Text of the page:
Super fees

Are you paying too much in super fees?

A look at how super fees could be eating away at your retirement savings, plus the best and worst performing super funds according to Stockspot.

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Women don’t need another hit to their superannuation, but chances are if they are in one of the highest fee charging super savings funds, that’s probably what’s happening.

A report by investment services firm Stockspot, which lists the highest charging both super fund and managed fund customers the most, found that over $777 million was charged by the most expensive fund in 2016 – most are offered by the major banks.

Even more alarming was that the report claims that if a person remains in an expensive super fund that they risk paying out $250,000 in management and investment fees over their life time.

Over a hundred super funds that have been put in the spotlight for having above average fees of 2.2 per cent. This is much higher than the average lower fee fund which charges around 1.4 per cent.

The worst funds in the report featured retail and industry super funds, however retail funds tended to dominate.

These “fat” funds scored poorly on performance and fees:

• Perpetual WF Super Colonial First State Equity Income
• Macquarie Diversified Private Equity 2003 units Super
• OA Per Super Onepath Protected AUS 50 NEF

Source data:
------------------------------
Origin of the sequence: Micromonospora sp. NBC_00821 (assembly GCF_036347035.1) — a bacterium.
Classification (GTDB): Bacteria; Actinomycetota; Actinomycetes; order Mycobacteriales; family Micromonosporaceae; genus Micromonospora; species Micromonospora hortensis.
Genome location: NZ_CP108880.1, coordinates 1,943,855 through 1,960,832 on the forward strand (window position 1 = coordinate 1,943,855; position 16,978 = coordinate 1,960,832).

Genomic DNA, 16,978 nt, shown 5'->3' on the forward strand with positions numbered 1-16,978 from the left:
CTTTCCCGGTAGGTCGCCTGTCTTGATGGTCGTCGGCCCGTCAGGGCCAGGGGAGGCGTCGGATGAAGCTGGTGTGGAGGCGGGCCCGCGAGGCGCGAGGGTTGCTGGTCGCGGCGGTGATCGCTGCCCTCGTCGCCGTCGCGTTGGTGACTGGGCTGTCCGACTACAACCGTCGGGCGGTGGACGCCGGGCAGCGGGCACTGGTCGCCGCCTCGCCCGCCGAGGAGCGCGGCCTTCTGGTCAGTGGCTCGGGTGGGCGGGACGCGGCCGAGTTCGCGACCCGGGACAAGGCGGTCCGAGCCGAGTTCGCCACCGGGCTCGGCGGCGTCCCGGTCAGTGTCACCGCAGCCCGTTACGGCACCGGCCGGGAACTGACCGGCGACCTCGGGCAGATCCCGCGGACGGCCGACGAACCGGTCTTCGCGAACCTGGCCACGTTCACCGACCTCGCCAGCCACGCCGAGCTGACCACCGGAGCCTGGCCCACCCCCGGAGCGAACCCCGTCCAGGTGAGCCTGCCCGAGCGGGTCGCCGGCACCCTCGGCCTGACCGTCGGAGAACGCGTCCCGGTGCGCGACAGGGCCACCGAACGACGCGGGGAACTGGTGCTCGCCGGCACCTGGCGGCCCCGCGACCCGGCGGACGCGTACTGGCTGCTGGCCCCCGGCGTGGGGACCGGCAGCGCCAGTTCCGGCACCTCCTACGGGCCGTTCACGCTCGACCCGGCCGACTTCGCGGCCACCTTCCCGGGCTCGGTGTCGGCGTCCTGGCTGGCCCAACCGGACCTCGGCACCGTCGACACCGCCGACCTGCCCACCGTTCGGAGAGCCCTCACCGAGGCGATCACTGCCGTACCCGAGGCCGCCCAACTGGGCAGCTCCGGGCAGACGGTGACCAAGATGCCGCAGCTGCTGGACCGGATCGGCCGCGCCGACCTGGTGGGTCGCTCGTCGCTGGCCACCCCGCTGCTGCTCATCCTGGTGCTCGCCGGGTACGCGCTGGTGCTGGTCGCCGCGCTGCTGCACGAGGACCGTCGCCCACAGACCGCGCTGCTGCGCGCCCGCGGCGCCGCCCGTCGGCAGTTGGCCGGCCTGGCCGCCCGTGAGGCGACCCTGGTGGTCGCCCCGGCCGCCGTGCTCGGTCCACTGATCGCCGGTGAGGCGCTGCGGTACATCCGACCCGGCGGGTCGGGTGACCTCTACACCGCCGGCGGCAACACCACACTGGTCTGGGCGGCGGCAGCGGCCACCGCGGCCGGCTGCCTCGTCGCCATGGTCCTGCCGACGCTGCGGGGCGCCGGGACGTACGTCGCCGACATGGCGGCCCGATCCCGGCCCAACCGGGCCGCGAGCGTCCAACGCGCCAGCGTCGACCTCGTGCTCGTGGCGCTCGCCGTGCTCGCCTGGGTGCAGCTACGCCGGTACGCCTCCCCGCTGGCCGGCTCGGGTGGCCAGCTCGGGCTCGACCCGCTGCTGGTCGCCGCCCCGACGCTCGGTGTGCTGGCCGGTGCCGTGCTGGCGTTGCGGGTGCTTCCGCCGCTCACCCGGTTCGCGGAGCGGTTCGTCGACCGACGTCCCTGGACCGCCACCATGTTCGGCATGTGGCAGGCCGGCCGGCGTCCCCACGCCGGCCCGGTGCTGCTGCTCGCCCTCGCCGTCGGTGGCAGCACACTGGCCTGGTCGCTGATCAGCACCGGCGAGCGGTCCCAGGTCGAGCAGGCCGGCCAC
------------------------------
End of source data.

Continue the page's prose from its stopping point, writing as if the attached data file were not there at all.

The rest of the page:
• BT Business Super ING Blue Chip Australian Shares
• OA Per Super Onepath Protected AUS 50 EF

Among the 80 super funds that were rated as “fit” in terms of performance and fees were:

• MLC MK Business Superannuation Perpetuals Wholesale Ethical SRI
• MLC MK Super Perpetuals Wholesale Ethical SRI
• Suncorp Optimum Pers Super Perpetual Wholesale Ethical SRI
• Suncorp Optimum Corp Super Perpetual Wholesale Ethical SRI
• MLC MK Business Superannuation Investors Mutual Australian Share

Stockspot says that if stuck in a fat fund a woman in her 30s could lose over $230,000 by retirement age leaving her with only $747,000 superannuation.

The report points out that by switching to a super fund with a lower fee, that a 30 year old could boost their super by over $300,000 over their lifetime.

The average woman retires on around half the super of men, and as it stands that average woman has about $54,000 in superannuation while men have about $91,000, according to the Australian Super.

The main reason that women tend to have less in their super savings than men is because of a gender pay gap in certain sectors, time spent out of the paid workforce caring for loved ones and the fact that one in five women work part-time.

Women are no worse off than men when it comes to being affected by these co-called fat funds because the fees charged are generally a percentage of the balance.

Yet when you have situations where women already have a lower savings pot than men, the impact can be a nasty one.

For a single person to retire modestly they need $23,767 per year. To retire comfortably they need $43,062 per year.

Stockspot says that after fat fund fees women are left with $23,118 per year which does not even meet a modest retirement. For men, after fat fund fees are taken out they’re left with $28,379 per year to spend in retirement.

These both assume that super funds can achieve returns of 4 per cent per annum in draw-down stage.

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